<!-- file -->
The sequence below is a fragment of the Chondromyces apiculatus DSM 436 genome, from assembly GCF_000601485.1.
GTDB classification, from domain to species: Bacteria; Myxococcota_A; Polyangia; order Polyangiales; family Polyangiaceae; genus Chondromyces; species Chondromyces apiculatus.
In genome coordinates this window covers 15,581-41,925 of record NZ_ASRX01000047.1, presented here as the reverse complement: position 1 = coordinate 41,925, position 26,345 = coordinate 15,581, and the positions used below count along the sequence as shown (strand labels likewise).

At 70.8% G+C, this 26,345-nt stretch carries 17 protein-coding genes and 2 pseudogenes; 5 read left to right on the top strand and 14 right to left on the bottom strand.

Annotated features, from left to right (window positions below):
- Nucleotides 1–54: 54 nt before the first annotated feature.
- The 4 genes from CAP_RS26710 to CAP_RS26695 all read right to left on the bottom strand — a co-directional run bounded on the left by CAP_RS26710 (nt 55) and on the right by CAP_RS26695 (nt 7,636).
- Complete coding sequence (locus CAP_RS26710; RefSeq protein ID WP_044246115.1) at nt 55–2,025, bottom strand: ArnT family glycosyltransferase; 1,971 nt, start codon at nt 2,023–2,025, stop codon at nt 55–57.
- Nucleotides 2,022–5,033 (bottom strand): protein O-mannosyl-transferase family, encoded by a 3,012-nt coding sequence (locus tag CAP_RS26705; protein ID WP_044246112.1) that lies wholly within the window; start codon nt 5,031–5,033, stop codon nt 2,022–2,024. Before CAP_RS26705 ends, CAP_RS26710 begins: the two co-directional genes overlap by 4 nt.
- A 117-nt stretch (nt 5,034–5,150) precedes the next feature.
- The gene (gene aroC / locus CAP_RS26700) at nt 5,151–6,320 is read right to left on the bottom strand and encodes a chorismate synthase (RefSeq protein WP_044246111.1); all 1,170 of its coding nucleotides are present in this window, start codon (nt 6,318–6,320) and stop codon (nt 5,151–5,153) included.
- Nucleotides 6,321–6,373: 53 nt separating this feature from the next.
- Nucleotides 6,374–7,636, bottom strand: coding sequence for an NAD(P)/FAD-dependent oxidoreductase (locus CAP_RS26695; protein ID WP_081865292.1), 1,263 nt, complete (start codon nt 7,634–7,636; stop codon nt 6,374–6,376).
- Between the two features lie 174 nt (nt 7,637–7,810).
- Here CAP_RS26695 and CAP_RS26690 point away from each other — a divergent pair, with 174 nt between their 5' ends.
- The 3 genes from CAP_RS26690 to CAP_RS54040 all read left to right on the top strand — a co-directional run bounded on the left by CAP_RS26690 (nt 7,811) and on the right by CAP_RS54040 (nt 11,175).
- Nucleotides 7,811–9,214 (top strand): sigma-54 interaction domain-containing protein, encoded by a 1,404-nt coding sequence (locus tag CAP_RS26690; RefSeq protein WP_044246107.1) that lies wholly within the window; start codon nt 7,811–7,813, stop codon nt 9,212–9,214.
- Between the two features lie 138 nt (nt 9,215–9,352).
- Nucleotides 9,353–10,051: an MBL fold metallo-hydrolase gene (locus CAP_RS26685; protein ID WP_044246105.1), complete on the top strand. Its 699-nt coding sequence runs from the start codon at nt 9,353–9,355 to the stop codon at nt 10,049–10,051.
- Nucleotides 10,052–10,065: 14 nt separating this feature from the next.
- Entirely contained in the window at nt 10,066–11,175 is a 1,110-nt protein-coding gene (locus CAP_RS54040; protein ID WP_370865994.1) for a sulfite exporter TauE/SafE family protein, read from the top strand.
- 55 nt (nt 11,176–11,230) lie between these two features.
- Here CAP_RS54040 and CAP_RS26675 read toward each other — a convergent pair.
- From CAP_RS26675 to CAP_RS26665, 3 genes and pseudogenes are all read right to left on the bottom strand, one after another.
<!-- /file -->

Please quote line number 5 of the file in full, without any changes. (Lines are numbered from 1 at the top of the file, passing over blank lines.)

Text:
Annotated features, from left to right (window positions below):